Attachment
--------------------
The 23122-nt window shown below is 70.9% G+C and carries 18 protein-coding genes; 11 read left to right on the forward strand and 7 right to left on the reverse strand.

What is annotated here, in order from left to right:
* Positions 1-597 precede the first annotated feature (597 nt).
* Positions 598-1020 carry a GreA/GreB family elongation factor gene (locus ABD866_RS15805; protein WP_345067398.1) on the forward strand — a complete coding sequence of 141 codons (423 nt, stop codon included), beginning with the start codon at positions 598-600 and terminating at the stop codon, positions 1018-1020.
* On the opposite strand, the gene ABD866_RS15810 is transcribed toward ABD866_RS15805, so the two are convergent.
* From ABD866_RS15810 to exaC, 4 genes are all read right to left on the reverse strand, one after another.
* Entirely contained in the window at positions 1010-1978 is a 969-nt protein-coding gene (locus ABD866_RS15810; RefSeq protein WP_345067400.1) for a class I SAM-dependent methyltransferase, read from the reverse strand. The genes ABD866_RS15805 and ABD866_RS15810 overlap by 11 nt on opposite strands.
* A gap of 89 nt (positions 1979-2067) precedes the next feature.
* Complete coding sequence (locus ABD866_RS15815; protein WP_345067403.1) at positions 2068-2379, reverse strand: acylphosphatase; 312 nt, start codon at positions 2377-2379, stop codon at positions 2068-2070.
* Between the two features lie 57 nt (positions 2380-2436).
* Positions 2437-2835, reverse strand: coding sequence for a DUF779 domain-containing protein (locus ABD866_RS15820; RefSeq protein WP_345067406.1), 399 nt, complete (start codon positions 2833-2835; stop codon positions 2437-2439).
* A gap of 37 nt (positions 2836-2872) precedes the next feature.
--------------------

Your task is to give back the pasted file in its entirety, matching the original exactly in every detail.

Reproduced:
The 23122-nt window shown below is 70.9% G+C and carries 18 protein-coding genes; 11 read left to right on the forward strand and 7 right to left on the reverse strand.

What is annotated here, in order from left to right:
* Positions 1-597 precede the first annotated feature (597 nt).
* Positions 598-1020 carry a GreA/GreB family elongation factor gene (locus ABD866_RS15805; protein WP_345067398.1) on the forward strand — a complete coding sequence of 141 codons (423 nt, stop codon included), beginning with the start codon at positions 598-600 and terminating at the stop codon, positions 1018-1020.
* On the opposite strand, the gene ABD866_RS15810 is transcribed toward ABD866_RS15805, so the two are convergent.
* From ABD866_RS15810 to exaC, 4 genes are all read right to left on the reverse strand, one after another.
* Entirely contained in the window at positions 1010-1978 is a 969-nt protein-coding gene (locus ABD866_RS15810; RefSeq protein WP_345067400.1) for a class I SAM-dependent methyltransferase, read from the reverse strand. The genes ABD866_RS15805 and ABD866_RS15810 overlap by 11 nt on opposite strands.
* A gap of 89 nt (positions 1979-2067) precedes the next feature.
* Complete coding sequence (locus ABD866_RS15815; protein WP_345067403.1) at positions 2068-2379, reverse strand: acylphosphatase; 312 nt, start codon at positions 2377-2379, stop codon at positions 2068-2070.
* Between the two features lie 57 nt (positions 2380-2436).
* Positions 2437-2835, reverse strand: coding sequence for a DUF779 domain-containing protein (locus ABD866_RS15820; RefSeq protein WP_345067406.1), 399 nt, complete (start codon positions 2833-2835; stop codon positions 2437-2439).
* A gap of 37 nt (positions 2836-2872) precedes the next feature.